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she was hard of hearing but her reaction astonished him. >> translator: i noticed that she was quietly singing along. i was surprised that she could actually hear the music. >> reporter: that was how he came to realize that the hearing impaired can actually hear saw music. so he began performing at nursing homes. but how is it possible that people who have severe trouble hearing can hear the sound of the saw? we asked a specialist. >> the saw music produces what is very close to a pure frequency. it has no other complicating frequencies. >> what we usually hear in music are several different frequencies mixed together. for example, the violin.
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it creates a jagged sound wave. that means there is more than one frequency. meanwhile, the saw makes more refined sound waves. this tells us the structure of the music's frequency is simple. they call this pure frequency. people with hearing problems have trouble picking up complex sounds. they do better with simple sounds. that's why the hearing-impaired students invited inayama to perform at their school. ♪ ♪ [ applause ]
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>> everyone became wrapped up in playing saw instruments. >> now that they know they can hear the sound of the musical saw, i hope they will form a club. they looked so happy. i'm glad i could pass along the joy of music. >> inayama has since traveled to thailand to play for hearing-impaired students. his mission is to bring the pleasure of music to anyone whose world is muffled or silent. >> lights made prominent that
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the new theatre in kabuchi is ready for performance on tuesday. the theme is moonlight. the intensity of the mood lighting will change during the course of the season. >> translator: this new theater may attract new kabuchi fans. >> the new kabuchi theater in tokyo's ginzo district replaced one in the same location. the lights were switched on by the designer who created the display. the lights will be on between 6:00 and 9:00 p.m. until february 22nd. it will reopen on april 2nd. people going to see those lights today are hoping for dry weather. our meteorologist joins us with an update in world weather.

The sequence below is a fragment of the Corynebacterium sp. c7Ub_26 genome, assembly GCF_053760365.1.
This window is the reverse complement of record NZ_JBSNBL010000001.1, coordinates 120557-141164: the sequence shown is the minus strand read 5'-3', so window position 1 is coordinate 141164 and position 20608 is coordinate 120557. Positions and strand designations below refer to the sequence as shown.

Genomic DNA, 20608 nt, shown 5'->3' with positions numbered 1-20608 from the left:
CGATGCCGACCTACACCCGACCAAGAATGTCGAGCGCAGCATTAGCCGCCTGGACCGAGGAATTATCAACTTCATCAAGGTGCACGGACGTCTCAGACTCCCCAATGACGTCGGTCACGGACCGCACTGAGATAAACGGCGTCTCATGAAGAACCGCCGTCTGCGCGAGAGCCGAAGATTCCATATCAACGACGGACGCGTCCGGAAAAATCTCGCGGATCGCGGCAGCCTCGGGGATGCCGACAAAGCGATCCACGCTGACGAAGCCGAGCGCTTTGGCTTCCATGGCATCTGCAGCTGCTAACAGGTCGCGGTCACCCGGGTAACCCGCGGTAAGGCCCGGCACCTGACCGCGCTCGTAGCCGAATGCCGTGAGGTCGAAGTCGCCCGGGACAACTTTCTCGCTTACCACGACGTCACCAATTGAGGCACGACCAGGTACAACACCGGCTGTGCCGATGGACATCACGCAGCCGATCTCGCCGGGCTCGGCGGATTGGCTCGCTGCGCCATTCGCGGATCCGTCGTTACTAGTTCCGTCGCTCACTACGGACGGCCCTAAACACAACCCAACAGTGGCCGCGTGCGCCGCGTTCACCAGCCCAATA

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>> well, it's turning wet across precipitation. it's not going to be be too heavy but because we're not going to see some. dry conditions should return for the pacific. heavy snow will continue in northern japan after 40 centimeters of snow is likely. much of china will stay dry even rain showers in the south will be dissipating by this afternoon. thunder showers and mostly dry. a high of 35 degrees here. 32 in
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around north america, rain is continuing in the florida peninsula. rain will continue for the next couple of days. the eastern half of the great lakes region low pressure affect southern quebec as well as new england states. out towards the west another area of snow is affecting the central rockies including denver. the main story will be a significant cooldown. for example in chicago you saw 4 degrees during the daytime hours on your thursday. cooling down to minus 3 on your friday and below zero on your
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saturday as well. even miami very hot on friday but going down about ten degreeses on sunday. social security quite frigid for this location. heavy snow and windy conditions but a mixture of rain and snow in western continent tapering off throughout the day. down towards the south a series of low pressure system is moving across the east over the mediterranean bringing nasty weather. wet and windy conditions across turkey. 9 degrees for both london as well as paris. 3 in berlin and cold in moscow
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at minus 4 degrees. that's it for now and here is your extended forecast. and that's all for this edition of "newsline." i'm catherine kobayashi in tokyo.